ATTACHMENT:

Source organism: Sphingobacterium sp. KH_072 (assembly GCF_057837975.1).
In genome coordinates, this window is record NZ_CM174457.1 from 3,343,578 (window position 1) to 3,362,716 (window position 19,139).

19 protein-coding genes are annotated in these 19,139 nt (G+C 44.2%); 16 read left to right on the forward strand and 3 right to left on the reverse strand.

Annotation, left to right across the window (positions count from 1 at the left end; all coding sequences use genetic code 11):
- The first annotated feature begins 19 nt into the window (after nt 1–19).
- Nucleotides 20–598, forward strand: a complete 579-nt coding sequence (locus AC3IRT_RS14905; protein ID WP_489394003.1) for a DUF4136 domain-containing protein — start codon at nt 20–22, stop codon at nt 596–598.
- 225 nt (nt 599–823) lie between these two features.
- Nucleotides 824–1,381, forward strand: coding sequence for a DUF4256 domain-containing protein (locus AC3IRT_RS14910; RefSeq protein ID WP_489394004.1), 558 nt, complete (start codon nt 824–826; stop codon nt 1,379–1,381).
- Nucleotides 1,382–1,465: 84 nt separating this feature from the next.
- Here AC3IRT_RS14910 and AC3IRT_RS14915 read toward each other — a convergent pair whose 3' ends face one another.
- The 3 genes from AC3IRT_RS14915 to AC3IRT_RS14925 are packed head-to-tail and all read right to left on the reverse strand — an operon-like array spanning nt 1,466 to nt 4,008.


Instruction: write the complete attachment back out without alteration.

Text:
Source organism: Sphingobacterium sp. KH_072 (assembly GCF_057837975.1).
In genome coordinates, this window is record NZ_CM174457.1 from 3,343,578 (window position 1) to 3,362,716 (window position 19,139).

19 protein-coding genes are annotated in these 19,139 nt (G+C 44.2%); 16 read left to right on the forward strand and 3 right to left on the reverse strand.

Annotation, left to right across the window (positions count from 1 at the left end; all coding sequences use genetic code 11):
- The first annotated feature begins 19 nt into the window (after nt 1–19).
- Nucleotides 20–598, forward strand: a complete 579-nt coding sequence (locus AC3IRT_RS14905; protein ID WP_489394003.1) for a DUF4136 domain-containing protein — start codon at nt 20–22, stop codon at nt 596–598.
- 225 nt (nt 599–823) lie between these two features.
- Nucleotides 824–1,381, forward strand: coding sequence for a DUF4256 domain-containing protein (locus AC3IRT_RS14910; RefSeq protein ID WP_489394004.1), 558 nt, complete (start codon nt 824–826; stop codon nt 1,379–1,381).
- Nucleotides 1,382–1,465: 84 nt separating this feature from the next.
- Here AC3IRT_RS14910 and AC3IRT_RS14915 read toward each other — a convergent pair whose 3' ends face one another.
- The 3 genes from AC3IRT_RS14915 to AC3IRT_RS14925 are packed head-to-tail and all read right to left on the reverse strand — an operon-like array spanning nt 1,466 to nt 4,008.